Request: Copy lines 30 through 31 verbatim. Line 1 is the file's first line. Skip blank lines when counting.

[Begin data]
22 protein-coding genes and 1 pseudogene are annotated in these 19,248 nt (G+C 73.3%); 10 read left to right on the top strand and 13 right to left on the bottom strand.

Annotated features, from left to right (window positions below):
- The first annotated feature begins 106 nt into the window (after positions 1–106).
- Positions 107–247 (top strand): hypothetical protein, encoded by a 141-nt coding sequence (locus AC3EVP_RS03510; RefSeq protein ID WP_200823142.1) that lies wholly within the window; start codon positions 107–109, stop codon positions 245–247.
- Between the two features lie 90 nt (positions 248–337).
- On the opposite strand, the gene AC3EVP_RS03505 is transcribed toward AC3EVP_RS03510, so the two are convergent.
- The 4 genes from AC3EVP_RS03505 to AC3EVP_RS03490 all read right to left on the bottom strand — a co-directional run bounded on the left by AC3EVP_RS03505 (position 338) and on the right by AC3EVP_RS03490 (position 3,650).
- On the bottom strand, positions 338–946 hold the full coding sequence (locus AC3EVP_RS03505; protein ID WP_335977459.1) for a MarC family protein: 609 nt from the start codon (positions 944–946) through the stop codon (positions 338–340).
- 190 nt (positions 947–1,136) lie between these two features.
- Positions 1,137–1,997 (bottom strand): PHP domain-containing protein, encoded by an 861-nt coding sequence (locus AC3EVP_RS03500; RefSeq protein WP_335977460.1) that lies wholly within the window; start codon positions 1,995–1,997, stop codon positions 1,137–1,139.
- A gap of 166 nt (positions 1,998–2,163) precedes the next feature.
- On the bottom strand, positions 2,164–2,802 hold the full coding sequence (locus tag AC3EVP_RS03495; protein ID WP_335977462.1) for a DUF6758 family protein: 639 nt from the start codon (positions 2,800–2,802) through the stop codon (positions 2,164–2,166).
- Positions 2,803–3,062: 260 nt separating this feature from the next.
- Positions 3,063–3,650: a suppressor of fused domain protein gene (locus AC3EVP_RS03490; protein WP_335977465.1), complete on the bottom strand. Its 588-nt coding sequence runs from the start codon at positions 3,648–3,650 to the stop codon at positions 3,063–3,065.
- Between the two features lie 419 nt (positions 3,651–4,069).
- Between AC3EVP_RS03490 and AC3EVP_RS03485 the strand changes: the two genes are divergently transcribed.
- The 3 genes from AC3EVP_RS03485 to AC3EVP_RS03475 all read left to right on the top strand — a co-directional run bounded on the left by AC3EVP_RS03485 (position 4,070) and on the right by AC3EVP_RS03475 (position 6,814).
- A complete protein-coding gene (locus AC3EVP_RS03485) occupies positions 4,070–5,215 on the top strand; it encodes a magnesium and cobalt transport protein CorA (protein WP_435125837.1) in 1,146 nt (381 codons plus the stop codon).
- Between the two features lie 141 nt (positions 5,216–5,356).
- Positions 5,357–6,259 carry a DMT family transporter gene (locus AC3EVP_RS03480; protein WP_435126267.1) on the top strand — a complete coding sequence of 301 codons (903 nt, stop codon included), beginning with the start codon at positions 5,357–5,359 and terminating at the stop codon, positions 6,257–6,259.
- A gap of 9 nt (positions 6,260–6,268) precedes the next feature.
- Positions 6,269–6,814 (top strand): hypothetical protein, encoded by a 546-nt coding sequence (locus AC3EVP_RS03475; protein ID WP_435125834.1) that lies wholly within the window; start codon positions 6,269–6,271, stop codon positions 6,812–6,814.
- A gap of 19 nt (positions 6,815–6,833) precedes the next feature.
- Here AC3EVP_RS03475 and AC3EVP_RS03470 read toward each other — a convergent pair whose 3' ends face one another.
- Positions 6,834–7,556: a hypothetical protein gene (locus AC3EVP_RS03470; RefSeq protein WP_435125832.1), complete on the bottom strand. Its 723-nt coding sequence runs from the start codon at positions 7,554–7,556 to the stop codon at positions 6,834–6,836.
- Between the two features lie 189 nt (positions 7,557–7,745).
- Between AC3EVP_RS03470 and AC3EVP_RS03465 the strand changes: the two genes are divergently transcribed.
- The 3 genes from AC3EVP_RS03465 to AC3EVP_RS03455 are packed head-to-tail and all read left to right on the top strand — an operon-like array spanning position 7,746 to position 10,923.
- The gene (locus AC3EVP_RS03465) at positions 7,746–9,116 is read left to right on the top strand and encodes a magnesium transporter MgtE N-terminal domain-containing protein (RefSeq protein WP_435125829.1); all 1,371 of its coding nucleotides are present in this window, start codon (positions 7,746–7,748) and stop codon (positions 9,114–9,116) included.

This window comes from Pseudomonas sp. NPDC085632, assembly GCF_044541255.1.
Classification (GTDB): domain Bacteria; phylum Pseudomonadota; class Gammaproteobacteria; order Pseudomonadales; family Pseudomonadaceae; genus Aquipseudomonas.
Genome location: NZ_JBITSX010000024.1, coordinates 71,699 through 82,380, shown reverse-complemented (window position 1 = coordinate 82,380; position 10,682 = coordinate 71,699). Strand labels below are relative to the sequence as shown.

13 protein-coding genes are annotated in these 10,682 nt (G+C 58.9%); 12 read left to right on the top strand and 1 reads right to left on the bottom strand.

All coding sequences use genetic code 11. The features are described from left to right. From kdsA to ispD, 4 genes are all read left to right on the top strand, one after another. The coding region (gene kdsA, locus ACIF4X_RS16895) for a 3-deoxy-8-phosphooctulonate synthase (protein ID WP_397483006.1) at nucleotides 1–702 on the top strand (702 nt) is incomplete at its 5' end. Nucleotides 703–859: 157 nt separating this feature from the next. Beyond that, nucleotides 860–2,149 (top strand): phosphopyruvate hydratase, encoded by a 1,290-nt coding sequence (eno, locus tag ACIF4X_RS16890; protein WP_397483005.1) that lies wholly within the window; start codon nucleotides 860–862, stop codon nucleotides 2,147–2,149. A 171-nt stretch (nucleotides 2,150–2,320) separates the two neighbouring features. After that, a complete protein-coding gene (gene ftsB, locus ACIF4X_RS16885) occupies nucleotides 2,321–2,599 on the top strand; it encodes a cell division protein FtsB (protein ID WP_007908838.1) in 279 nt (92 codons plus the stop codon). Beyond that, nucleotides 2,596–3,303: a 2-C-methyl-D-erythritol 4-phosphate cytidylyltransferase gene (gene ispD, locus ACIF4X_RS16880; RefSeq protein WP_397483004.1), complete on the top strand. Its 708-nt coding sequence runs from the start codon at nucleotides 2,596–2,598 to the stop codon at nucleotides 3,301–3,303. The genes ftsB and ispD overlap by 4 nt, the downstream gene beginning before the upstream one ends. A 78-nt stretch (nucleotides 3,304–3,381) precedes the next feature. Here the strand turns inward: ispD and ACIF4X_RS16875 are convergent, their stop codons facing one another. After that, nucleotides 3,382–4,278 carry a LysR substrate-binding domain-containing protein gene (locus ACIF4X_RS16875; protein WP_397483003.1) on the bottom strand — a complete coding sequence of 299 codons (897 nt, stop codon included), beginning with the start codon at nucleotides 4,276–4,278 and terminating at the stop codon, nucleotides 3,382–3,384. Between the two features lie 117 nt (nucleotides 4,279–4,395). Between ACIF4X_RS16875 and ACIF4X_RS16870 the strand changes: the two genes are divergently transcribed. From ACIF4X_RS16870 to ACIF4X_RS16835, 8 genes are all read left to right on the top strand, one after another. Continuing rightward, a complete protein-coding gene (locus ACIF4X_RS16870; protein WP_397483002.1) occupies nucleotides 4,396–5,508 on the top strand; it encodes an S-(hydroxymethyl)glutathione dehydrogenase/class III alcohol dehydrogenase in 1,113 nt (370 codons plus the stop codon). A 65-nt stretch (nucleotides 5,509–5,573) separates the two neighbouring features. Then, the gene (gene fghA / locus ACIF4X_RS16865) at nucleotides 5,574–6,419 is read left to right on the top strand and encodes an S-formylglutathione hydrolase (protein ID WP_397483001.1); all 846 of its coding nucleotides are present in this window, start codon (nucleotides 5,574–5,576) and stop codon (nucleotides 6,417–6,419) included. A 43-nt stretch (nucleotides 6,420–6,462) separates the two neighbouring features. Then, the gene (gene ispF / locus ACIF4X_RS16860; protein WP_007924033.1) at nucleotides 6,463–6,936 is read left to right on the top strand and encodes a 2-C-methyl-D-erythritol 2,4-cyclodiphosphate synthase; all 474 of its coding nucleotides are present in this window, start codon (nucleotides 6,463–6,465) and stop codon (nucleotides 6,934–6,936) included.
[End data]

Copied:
This window comes from Pseudomonas sp. NPDC085632, assembly GCF_044541255.1.
Classification (GTDB): domain Bacteria; phylum Pseudomonadota; class Gammaproteobacteria; order Pseudomonadales; family Pseudomonadaceae; genus Aquipseudomonas.